Dave Brubeck—The King Is Gone

Dave Brubeck, the 91-year-old jazz wizard who ruled the mystical Mordor of my mind in the ‘50s and ‘60s, died today from heart failure. Dave and his various trios and quartets kept me company for thousands of hours in my impressionable youth. It’s hard to see him go, but I ask God to bless him for everything he gave us while he was here.

Posted by StrangeAppar8us on 12/05/12 at 06:19 PM • Permalink

Categories: MusicNews

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Thanks for this, Strange, and I quite agree. I played a jazz show on the school radio station back in my long-lost college days and I always opened with Take Five. I will miss old Dave something fierce.

Radio Paradise played Take Five today, and I took note because (1) I love this song, and (2) they don’t play that much jazz.  When I heard the news on my way home from work, I knew why they’d played it.

Goodbye Mr Brubeck, thanks so much for all the beauty and joy.

It’s the rhythm, it’s always the rhythm. It’s the sound of Desomnd’s sax traipsing back and forth with Brubcek’s piano while Morello tapped his way into your foot.

That’s the thing, Strange, the brilliant motherfucker aint gone, he can’t be, I know personally nearly a hundred people who played all the Brubeck they have today while hundreds of thousands of others did the same.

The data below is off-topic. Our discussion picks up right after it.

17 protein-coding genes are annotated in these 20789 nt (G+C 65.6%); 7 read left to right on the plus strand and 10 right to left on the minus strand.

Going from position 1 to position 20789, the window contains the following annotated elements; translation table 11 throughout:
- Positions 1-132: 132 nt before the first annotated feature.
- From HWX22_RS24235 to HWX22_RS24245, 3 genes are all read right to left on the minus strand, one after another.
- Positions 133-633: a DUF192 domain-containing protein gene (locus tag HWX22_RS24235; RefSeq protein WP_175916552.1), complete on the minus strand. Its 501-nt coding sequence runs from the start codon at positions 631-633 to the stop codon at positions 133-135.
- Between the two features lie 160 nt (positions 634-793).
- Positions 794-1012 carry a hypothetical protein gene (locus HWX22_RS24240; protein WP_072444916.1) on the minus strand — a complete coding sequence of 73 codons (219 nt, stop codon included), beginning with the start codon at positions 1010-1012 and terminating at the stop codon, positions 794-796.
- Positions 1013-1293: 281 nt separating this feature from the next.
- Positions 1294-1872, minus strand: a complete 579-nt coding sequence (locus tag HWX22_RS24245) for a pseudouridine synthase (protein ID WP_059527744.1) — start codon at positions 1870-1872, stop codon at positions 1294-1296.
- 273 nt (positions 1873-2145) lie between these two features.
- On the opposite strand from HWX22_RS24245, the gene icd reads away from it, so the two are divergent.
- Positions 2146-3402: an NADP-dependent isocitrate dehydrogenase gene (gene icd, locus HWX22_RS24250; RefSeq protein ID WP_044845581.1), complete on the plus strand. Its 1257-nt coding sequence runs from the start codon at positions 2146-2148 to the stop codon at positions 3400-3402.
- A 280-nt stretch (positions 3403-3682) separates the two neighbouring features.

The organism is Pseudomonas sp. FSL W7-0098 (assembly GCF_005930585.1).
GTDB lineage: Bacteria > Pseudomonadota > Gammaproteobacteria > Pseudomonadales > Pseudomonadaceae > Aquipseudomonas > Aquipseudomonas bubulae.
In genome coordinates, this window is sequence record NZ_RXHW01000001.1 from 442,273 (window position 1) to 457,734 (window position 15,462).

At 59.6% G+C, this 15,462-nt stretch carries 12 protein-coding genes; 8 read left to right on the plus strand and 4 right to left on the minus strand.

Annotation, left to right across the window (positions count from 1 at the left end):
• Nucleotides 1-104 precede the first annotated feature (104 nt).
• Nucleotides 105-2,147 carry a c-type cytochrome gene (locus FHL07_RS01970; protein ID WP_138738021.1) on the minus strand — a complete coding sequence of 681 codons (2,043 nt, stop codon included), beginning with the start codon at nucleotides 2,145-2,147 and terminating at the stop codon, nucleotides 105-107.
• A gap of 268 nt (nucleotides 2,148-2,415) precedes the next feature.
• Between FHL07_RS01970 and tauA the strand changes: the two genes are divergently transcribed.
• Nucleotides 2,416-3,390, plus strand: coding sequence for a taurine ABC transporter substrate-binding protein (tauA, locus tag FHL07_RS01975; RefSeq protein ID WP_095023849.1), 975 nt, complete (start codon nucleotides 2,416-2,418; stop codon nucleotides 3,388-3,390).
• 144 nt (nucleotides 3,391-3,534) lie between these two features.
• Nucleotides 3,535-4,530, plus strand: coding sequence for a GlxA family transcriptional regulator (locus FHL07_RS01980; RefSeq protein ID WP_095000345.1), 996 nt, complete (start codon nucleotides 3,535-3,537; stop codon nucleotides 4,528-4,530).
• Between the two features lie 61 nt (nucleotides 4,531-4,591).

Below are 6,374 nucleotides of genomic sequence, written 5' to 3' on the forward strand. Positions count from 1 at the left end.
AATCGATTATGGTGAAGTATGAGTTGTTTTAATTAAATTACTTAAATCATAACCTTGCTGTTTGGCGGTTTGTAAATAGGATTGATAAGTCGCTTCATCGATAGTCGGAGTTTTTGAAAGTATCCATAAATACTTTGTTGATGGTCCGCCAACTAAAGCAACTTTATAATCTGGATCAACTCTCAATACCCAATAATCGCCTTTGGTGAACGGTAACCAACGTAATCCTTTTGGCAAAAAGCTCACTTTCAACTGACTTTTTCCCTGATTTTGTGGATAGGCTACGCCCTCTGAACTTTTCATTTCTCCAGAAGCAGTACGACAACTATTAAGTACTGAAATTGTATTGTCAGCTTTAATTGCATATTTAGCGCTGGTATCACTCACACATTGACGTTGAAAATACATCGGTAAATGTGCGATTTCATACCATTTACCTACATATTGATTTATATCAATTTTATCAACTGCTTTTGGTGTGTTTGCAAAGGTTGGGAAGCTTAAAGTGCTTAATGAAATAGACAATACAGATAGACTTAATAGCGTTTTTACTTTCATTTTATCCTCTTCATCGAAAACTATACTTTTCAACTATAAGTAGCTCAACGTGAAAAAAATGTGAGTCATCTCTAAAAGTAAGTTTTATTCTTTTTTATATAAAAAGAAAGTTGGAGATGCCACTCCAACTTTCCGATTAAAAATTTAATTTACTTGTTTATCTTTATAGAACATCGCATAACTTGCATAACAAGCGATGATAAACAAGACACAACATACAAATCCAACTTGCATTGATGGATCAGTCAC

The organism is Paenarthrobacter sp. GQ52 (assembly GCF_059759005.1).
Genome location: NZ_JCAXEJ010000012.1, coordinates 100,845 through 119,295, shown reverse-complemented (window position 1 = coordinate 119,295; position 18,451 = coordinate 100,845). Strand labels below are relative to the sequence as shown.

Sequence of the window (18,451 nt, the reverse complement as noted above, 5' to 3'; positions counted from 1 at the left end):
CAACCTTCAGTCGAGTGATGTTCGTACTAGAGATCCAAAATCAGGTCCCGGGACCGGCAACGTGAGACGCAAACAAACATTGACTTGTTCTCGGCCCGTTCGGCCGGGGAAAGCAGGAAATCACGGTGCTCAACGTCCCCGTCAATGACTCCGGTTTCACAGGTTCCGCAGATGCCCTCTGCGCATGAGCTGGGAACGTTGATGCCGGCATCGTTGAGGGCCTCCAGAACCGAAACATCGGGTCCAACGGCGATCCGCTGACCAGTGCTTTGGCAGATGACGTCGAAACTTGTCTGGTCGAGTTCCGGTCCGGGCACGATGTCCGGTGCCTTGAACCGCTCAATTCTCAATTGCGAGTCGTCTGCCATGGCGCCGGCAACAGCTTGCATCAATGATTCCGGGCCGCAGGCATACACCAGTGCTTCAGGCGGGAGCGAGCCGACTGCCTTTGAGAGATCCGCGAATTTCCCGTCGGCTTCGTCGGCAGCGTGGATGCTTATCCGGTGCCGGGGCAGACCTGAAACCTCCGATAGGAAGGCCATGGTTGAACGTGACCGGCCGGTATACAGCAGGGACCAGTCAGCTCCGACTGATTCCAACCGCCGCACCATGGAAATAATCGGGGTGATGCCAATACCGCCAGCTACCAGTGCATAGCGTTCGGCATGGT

There’s a reason Duke Ellington never dies—the rhythm. Brubeck’s a Duke creation and when you listen you find yourself wandering, half-stepping and slip-sliding your way through a task.

Jazz is the voice of humanity and amid the screeching and wailing, the relentless noise of life as strident and rasping and grating as it can be, there is the rhythm.

It’s the rhythm, my brother, the motherfucking rhythm.

Amen to that Strange and Godspeed Mr Brubeck . . .

Well it’s not as if he didn’t have a long and productive life but what a shame that another great icon is gone.  And thanks for putting that version of Take 5 up - love it!

Practitioners and fans* of plodding, uninflected 4/4 time breathe easy today.

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*for the record, I am neither of these.

The rhythm, indeed. How exotic the time signatures in his album Time Out must have seemed at the time, but how natural they sound in context.

As another tribute, here’s a reminder of Sachal Studios’ cover version of “Take Five” that Humboldt pointed us toward a while back.

Dave Brubeck played at my college (Hobart-Wiliam Smith, bastard lower-end smartish cousin of Cornell, though apparently good at lacrosse), in the late 1970s, in the only big-ish space we had then, which was the science lecture hall (accommodating around 200). I had the joy of seeing Brubeck, McCoy Tyner, Sonny Brown and Terry McGee, Bonnie Raitt, and a whole lot more. I think jazz was on the skids in the late ‘70s, so was seeking new audiences and I was so happy for the learning curve. As YAFB’s said, 9/8 was an outlandish time signature - we’re used to it now, thanks to Brubeck.

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